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Jain Vaman and Jain Parashuram

By Dr. Devdutt Pattanaik – Author, Speaker, Illustrator, Mythologist

Jainism thrived in the western part of India, along Gujarat coast, around 10th century CE. While Jains thrived amongst merchants, Hindus thrived amongst kings who controlled the agricultural economy. This avoided conflict. However, over time the two became rivals, competing for positions in the royal courts. Both offered skills in administration and finance. This professional rivalry manifested in rival storytelling. Therefore, we have Jain versions of Ramayana, Mahabharata and Puranas.

The Jain Ramayana, for example, says that it is Lakshman who kills Ravana and not Ram, because Ram adheres to the Jain value of non-violence. The Jain Mahabharata is a battle between Krishna of Dwarka and Jarasandh of Magadh rather than the Pandavas and the Kauravas.

For Jains, Vaman was not an avatar of Vishnu. He was a Jain monk called Vishnu-kumar, brother of a Jain Chakravarthi called Padma. A Jain teacher had told his students to avoid debates on the superiority of Jain philosophy. But his students, disregarding his advice, argued with the ministers of a local king. The ministers named Namuchi, Brihaspati, Bali and Prahalad were defeated. Upset, they asked the Jains to leave the royal kingdom. But it was the rainy season when monks are not supposed to travel. The Jain monks begged permission to stay, but the ministers would not relent.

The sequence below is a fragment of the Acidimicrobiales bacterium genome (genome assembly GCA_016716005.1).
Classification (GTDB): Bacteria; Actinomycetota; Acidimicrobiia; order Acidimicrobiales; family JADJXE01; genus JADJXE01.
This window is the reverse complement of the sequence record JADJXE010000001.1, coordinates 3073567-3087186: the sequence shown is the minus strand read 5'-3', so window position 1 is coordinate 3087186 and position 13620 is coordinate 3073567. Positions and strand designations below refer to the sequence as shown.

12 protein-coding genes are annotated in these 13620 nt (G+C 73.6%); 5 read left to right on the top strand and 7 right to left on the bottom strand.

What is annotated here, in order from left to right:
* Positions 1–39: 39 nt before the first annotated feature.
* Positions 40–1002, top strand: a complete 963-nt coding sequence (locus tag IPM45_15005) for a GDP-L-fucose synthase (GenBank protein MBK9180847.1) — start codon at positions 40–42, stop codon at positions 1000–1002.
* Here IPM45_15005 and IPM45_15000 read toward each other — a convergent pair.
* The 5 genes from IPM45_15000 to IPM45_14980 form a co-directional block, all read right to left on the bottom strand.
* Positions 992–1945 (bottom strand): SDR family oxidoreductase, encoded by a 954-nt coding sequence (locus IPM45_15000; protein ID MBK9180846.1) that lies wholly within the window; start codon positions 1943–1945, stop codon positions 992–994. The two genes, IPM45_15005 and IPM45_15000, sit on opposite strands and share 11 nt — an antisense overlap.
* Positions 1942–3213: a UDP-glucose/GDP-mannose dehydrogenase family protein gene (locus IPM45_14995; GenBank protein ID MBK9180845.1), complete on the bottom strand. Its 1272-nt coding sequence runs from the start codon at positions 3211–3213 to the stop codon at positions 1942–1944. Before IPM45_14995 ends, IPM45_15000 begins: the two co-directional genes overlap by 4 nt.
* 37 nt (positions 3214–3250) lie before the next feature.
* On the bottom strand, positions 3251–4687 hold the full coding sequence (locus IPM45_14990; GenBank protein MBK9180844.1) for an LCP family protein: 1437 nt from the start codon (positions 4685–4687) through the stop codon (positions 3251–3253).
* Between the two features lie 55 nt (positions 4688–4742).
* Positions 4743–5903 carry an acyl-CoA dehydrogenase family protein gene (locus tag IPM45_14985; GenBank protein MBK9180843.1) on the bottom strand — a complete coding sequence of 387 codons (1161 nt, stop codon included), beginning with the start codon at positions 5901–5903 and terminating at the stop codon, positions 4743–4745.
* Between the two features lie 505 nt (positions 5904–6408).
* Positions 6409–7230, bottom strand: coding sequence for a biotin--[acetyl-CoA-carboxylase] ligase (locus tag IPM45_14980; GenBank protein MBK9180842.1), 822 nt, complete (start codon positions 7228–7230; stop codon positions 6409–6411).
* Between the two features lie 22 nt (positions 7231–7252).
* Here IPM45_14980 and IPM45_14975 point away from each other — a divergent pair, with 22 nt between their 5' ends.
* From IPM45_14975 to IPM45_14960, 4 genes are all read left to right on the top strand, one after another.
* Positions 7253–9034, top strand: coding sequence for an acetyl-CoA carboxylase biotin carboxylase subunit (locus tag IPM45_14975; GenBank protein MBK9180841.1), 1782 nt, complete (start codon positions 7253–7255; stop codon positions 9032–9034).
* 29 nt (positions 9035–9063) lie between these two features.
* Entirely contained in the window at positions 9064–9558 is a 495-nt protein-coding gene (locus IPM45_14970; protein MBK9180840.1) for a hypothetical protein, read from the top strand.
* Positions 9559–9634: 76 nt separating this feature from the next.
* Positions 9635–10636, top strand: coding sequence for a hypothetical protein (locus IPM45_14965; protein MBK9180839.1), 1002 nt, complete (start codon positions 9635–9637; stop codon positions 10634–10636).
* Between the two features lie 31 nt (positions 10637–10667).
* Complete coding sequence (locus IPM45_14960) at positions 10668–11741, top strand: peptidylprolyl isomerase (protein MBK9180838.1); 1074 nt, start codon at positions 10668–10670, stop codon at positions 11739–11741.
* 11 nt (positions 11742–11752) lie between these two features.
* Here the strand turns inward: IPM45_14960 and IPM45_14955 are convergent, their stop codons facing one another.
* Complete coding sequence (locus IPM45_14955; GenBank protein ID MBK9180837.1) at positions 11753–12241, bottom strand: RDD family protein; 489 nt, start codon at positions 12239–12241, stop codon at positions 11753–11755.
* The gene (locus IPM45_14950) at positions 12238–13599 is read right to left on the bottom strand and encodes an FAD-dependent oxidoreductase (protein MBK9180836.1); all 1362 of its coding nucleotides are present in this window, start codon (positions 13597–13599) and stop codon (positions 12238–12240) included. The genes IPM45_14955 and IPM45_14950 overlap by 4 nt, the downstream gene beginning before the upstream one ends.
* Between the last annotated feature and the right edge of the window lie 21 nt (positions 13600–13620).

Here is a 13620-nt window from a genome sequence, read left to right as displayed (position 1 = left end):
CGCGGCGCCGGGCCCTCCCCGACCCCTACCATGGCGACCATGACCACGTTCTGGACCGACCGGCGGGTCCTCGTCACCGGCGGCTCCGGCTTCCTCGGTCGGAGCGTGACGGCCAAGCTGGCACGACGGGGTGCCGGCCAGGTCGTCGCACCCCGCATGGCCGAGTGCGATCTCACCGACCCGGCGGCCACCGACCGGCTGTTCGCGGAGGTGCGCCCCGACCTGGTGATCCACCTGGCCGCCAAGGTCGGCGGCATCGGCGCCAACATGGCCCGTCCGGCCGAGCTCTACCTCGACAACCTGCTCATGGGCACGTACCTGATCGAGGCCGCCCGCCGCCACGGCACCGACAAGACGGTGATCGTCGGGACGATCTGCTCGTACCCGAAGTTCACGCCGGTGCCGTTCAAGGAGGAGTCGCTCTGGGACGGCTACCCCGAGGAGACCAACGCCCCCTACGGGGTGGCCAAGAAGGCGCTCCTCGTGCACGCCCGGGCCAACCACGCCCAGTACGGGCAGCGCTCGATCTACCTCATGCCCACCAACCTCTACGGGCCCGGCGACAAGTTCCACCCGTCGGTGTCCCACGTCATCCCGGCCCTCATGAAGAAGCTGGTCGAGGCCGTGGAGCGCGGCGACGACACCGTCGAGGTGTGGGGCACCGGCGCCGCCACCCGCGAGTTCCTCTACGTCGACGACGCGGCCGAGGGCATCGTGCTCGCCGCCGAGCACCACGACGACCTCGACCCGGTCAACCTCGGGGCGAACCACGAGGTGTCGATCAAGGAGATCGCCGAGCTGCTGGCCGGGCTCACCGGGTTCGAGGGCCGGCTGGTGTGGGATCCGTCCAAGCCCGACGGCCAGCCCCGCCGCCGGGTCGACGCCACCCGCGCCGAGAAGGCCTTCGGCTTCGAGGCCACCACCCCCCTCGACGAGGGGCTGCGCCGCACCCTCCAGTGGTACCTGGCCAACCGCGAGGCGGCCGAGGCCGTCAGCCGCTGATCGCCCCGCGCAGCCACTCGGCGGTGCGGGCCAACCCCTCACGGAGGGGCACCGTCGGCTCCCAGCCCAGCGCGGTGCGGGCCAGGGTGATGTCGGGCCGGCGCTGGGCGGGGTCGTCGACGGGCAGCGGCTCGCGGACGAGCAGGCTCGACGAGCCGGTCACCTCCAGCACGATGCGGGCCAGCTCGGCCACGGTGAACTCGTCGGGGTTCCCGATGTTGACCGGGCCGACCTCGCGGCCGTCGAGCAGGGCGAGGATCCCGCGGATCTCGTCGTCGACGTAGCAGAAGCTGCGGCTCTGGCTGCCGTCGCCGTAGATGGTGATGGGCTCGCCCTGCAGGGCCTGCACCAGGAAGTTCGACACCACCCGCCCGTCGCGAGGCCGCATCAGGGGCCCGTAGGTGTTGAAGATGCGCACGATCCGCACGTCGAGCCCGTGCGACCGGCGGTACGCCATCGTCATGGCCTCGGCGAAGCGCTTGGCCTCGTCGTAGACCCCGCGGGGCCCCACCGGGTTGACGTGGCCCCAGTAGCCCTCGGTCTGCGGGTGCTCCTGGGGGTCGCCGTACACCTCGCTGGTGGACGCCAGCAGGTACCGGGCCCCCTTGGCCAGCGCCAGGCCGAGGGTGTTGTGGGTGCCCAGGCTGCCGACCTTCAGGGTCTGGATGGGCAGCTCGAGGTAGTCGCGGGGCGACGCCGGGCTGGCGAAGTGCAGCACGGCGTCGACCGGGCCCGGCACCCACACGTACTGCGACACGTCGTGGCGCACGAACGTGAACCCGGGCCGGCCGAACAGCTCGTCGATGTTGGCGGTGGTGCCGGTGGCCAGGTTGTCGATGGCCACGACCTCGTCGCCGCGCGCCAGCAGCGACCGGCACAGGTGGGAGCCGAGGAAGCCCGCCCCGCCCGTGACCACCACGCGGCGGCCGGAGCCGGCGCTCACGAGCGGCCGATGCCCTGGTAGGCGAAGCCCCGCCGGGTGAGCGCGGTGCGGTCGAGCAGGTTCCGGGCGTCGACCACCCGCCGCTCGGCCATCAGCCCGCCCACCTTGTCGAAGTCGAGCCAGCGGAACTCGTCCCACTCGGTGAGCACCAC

To make peace, Vishnu-kumar was sent to negotiate. He asked for just three pieces of land, barely enough for the monks to stand on. The ministers relented. Vishnu-kumar then took upon a gigantic form. With two paces, he covered the entire kingdom. Then he asked, where could he take his third step, where the Jain Munis could live without fear. Seeing this form of the Jain Muni, the minister apologised for his arrogance and submitted to the Jain path. This Jain version of the Vaman story is all about Jains finding shelter in a hostile kingdom, probably a metaphor for a kingdom controlled by Brahmins.

As per Jain lore, Parashuram was asked to behead his mother. This is because she had an affair with a king, Kartavirya Arjuna. In the Hindu version, there is no affair, just a momentary lapse of desire, but in the Jain Ramayana the infidelity is real. When Renuka is killed, an upset Kartavirya Arjuna wants to kill Parashuram. But upon not finding him, he kills Parashuram’s father, Jamadagni, instead. This makes Parashuram so angry that he kills seven clans of the kshatriyas.

Kartavirya Arjuna’s widow secretly gives birth to a king called Subhom. Subhom challenges Parashuram to a fight and defeats not only Parashuram but 21 families of Brahmins. He then establishes himself as Chakravarthi. This story of Parashuram’s defeat and the killing of Brahmins is not found in Hindu literature.

While some people see mythology as history, we must appreciate that story-telling is often a tool to vent inner frustrations. Hindu stories of the Brahmin king Vaman overpowering the asura-king Bali and of Parashuram killing the Haihaiya king reveals an ancient Brahmin-Kshatriya narrative, or tension between Aryan sages and non-Aryan chiefs. Jain stories of Vaman and Parashuram, which appear centuries after the Hindu narrative seem like counter-narratives to either appropriate Hindu narratives or declare them false.

Mythological stories are best taken as belief systems of some people rather than historical facts of all people. No point arguing but great value in understanding.

devdutt@devdutt.com

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